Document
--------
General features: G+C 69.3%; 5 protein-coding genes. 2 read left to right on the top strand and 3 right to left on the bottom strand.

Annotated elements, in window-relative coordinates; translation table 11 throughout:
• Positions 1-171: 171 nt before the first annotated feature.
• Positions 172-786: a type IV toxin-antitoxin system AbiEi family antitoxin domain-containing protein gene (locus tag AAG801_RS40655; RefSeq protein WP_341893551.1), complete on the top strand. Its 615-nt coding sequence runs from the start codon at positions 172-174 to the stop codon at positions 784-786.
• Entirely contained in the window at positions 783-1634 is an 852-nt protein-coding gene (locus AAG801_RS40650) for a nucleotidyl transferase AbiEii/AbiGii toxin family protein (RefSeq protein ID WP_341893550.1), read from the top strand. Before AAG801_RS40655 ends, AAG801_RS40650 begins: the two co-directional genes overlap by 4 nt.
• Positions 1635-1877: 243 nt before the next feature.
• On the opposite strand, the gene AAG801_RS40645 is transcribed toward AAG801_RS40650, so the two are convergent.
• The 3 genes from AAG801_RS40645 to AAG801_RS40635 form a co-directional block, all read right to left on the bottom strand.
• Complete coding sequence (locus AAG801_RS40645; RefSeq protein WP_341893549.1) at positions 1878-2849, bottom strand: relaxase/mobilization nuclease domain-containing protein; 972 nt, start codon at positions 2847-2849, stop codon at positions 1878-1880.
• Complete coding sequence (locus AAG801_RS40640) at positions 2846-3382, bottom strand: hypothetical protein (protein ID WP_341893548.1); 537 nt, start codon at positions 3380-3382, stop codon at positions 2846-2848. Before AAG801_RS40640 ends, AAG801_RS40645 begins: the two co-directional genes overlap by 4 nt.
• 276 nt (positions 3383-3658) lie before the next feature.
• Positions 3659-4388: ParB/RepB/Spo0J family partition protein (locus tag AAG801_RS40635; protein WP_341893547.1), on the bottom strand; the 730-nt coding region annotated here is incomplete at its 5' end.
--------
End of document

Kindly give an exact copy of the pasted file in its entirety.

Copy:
General features: G+C 69.3%; 5 protein-coding genes. 2 read left to right on the top strand and 3 right to left on the bottom strand.

Annotated elements, in window-relative coordinates; translation table 11 throughout:
• Positions 1-171: 171 nt before the first annotated feature.
• Positions 172-786: a type IV toxin-antitoxin system AbiEi family antitoxin domain-containing protein gene (locus tag AAG801_RS40655; RefSeq protein WP_341893551.1), complete on the top strand. Its 615-nt coding sequence runs from the start codon at positions 172-174 to the stop codon at positions 784-786.
• Entirely contained in the window at positions 783-1634 is an 852-nt protein-coding gene (locus AAG801_RS40650) for a nucleotidyl transferase AbiEii/AbiGii toxin family protein (RefSeq protein ID WP_341893550.1), read from the top strand. Before AAG801_RS40655 ends, AAG801_RS40650 begins: the two co-directional genes overlap by 4 nt.
• Positions 1635-1877: 243 nt before the next feature.
• On the opposite strand, the gene AAG801_RS40645 is transcribed toward AAG801_RS40650, so the two are convergent.
• The 3 genes from AAG801_RS40645 to AAG801_RS40635 form a co-directional block, all read right to left on the bottom strand.
• Complete coding sequence (locus AAG801_RS40645; RefSeq protein WP_341893549.1) at positions 1878-2849, bottom strand: relaxase/mobilization nuclease domain-containing protein; 972 nt, start codon at positions 2847-2849, stop codon at positions 1878-1880.
• Complete coding sequence (locus AAG801_RS40640) at positions 2846-3382, bottom strand: hypothetical protein (protein ID WP_341893548.1); 537 nt, start codon at positions 3380-3382, stop codon at positions 2846-2848. Before AAG801_RS40640 ends, AAG801_RS40645 begins: the two co-directional genes overlap by 4 nt.
• 276 nt (positions 3383-3658) lie before the next feature.
• Positions 3659-4388: ParB/RepB/Spo0J family partition protein (locus tag AAG801_RS40635; protein WP_341893547.1), on the bottom strand; the 730-nt coding region annotated here is incomplete at its 5' end.